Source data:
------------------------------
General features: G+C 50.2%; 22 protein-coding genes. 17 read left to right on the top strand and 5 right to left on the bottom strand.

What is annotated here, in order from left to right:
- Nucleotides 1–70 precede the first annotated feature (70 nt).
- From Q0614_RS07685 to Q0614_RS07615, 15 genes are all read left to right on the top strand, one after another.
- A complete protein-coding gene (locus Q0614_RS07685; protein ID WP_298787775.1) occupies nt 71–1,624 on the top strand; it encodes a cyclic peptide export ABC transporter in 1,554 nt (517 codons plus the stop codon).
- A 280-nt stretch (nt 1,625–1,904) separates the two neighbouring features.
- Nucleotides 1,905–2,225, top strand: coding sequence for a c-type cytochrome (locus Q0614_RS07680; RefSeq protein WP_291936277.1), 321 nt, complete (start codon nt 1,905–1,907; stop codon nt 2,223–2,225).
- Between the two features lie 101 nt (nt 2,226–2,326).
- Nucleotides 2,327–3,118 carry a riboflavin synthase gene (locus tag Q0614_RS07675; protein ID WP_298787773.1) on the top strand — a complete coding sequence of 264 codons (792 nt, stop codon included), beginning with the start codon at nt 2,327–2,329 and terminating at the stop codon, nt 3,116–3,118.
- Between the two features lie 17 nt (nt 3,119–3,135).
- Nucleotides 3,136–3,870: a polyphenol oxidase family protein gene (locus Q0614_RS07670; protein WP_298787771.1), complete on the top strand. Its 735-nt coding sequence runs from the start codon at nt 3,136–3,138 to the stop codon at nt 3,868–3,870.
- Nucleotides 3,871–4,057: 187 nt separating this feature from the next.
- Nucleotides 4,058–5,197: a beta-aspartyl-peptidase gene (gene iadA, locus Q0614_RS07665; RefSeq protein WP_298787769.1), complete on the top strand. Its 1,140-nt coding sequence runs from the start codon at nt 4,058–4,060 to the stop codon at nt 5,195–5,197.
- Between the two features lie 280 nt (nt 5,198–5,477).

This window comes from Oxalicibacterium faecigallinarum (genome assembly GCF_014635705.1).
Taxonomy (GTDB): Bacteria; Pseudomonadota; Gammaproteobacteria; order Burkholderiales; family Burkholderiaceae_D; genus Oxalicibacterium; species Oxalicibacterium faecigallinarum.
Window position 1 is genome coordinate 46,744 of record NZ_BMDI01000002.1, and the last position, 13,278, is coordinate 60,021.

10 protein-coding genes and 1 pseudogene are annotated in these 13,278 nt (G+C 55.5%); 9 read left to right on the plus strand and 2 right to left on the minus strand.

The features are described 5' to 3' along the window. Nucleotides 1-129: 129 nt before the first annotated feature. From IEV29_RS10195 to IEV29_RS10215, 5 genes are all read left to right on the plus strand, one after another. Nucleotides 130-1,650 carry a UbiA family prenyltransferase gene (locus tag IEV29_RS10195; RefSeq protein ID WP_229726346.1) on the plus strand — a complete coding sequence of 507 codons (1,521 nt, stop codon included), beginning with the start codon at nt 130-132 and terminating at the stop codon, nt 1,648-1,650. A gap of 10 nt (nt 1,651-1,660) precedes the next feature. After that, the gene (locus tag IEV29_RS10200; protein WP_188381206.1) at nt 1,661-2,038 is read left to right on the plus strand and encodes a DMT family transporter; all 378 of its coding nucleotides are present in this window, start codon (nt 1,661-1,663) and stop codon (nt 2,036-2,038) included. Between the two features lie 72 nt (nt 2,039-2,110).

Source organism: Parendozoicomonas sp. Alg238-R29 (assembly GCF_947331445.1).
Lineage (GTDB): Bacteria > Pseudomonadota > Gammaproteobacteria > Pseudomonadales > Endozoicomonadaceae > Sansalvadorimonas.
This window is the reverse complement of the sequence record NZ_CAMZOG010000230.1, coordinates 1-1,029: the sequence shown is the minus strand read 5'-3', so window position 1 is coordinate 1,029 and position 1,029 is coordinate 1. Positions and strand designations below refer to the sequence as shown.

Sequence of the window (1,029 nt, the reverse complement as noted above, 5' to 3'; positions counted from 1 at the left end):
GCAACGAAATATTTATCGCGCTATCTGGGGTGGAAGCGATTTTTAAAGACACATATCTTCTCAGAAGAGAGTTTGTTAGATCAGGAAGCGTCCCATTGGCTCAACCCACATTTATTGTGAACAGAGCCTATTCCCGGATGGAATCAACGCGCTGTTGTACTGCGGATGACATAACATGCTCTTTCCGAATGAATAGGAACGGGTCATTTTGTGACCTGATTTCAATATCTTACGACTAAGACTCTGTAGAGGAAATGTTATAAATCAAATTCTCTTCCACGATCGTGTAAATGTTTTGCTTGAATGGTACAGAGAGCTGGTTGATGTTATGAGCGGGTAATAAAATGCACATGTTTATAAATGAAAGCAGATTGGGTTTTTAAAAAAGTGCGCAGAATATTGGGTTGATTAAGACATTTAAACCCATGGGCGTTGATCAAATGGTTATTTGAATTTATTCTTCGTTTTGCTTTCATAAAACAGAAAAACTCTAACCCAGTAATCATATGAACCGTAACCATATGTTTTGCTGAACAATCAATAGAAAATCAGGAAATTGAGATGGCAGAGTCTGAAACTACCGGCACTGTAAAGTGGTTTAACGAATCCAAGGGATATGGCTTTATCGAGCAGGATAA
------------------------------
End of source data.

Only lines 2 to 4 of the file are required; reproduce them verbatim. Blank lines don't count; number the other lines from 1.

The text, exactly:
What is annotated here, in order from left to right:
- Nucleotides 1–70 precede the first annotated feature (70 nt).
- From Q0614_RS07685 to Q0614_RS07615, 15 genes are all read left to right on the top strand, one after another.